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S1 switching?

Discussion in 'Pickups & Electronics [BG]' started by anonymous278347457, Jan 15, 2006.


  1. anonymous278347457

    anonymous278347457 Guest

    Feb 12, 2005
    ive seen some american jazz/precision basses that have this
    from what ive seen it switches between series and parrallel right?

    Im currently choosing between a standard MIM jazz and a thunderbird. so i was wondering if i could get a more metal/rock tone out of a jazz bass with series wiring or switching
     
  2. anonymous278347457

    anonymous278347457 Guest

    Feb 12, 2005
    bumpety bump bump
     
  3. alibloke

    alibloke

    Dec 17, 2004
    Bristol, England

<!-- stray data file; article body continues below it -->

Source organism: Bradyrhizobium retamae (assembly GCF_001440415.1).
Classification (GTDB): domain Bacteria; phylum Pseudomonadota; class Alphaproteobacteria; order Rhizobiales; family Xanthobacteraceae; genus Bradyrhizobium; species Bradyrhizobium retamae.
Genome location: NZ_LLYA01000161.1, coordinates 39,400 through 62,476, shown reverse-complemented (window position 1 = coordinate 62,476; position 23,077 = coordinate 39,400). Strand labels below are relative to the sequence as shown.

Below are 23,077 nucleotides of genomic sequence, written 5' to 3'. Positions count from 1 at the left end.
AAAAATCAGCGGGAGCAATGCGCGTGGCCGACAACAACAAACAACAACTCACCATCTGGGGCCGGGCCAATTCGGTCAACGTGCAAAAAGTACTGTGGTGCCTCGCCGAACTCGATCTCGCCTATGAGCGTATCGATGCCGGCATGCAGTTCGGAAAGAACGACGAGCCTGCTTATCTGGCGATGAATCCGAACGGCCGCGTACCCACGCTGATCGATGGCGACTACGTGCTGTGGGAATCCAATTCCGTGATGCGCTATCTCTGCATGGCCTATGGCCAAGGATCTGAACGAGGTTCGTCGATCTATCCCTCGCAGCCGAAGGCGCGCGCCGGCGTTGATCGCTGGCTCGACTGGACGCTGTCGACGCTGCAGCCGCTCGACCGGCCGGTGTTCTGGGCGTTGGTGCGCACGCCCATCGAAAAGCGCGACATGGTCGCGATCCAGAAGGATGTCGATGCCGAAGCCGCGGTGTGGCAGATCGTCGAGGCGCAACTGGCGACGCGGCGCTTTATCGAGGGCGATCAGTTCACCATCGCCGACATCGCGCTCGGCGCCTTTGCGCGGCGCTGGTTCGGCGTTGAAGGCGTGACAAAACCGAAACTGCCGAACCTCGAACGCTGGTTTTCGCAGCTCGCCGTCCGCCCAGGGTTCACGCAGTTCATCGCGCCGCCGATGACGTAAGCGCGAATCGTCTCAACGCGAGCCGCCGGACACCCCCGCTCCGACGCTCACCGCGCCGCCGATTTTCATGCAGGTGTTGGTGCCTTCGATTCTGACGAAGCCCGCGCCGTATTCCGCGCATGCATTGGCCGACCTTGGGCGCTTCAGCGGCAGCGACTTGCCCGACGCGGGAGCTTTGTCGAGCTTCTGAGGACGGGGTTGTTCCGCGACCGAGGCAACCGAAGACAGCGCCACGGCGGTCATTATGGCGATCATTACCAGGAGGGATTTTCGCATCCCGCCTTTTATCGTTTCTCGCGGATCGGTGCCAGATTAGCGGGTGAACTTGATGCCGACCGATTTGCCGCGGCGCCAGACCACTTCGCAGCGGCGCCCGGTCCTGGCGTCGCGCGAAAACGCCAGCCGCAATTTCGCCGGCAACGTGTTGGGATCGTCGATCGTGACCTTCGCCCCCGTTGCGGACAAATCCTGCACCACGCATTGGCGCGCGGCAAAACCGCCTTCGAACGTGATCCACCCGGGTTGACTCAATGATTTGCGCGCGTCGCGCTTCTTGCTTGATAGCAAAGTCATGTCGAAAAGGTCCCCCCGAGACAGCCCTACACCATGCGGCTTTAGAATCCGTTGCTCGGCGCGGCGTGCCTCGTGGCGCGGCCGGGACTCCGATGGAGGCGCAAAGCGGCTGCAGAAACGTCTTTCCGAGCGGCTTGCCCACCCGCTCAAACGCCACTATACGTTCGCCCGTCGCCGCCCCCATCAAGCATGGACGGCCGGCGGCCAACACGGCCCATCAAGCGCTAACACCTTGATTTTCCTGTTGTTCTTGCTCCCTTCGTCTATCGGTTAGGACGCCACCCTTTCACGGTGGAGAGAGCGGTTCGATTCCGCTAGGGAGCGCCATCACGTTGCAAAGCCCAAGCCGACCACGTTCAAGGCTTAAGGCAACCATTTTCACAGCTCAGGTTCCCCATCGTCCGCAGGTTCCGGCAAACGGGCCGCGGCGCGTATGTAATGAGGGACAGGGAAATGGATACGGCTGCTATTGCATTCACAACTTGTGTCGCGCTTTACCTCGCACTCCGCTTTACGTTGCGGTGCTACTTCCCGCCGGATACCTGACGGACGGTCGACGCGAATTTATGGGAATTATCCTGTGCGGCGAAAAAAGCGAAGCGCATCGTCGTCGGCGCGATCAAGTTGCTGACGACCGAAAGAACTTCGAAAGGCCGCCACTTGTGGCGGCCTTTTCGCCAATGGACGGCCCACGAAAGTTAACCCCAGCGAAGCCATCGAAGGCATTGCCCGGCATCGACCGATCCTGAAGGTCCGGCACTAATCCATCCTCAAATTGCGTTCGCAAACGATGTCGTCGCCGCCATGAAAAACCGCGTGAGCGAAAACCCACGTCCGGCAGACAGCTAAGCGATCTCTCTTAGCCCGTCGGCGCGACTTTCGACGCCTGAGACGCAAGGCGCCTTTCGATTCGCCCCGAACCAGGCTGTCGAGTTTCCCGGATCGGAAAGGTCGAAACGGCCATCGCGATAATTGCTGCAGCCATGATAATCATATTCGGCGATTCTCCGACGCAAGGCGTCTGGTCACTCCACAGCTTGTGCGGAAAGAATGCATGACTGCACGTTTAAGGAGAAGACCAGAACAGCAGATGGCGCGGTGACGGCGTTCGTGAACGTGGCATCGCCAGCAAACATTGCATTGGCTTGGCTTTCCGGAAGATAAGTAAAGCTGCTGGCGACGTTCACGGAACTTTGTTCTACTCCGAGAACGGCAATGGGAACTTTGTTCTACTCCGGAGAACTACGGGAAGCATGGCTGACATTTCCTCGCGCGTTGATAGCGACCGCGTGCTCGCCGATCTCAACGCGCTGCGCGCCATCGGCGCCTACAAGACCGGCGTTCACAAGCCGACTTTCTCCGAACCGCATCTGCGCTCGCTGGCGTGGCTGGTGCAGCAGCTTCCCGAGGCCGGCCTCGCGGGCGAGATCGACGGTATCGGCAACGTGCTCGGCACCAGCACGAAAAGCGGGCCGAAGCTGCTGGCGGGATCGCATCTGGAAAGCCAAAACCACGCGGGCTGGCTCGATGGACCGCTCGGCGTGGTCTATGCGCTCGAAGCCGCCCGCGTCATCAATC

The short answer 'yes', there is loads of info about it in the FAQ section. :)

    Do you play mainly metal/rock? If so, the thunderbird does that very well. However, a series/parallel j bass would offer alot more versatility if you play a wide variety of styles.
     
  4. David Wilson

    David Wilson Administrator Staff Member Administrator Supporting Member

    Oct 14, 2002
    Lower Westchester, NY
    I'm not sure if the question is whether a jazz with series switching can get more of a metal tone than a Thunderbird.
    I can't answer that question, but a Jazz in series mode will give a more Precision like sound - great for pick playing.
     
  5. anonymous278347457

    anonymous278347457 Guest

    Feb 12, 2005

    damn before i didnt read that properly and i got really excited.

    hehe.

    precision is always good.
     
  6. I honestly dont like the S1 switching. It just gives a cheaper feel to the nobs and I really dont see the need. A jazz bass does a jazz sound, and should do a jazz sound. I play a P bass for my metal/hardcore/post hardcore/emo/metalcore stuff, but honestly, one of my favorite sounds is a straight up Fender Jazz Bass in this style of music.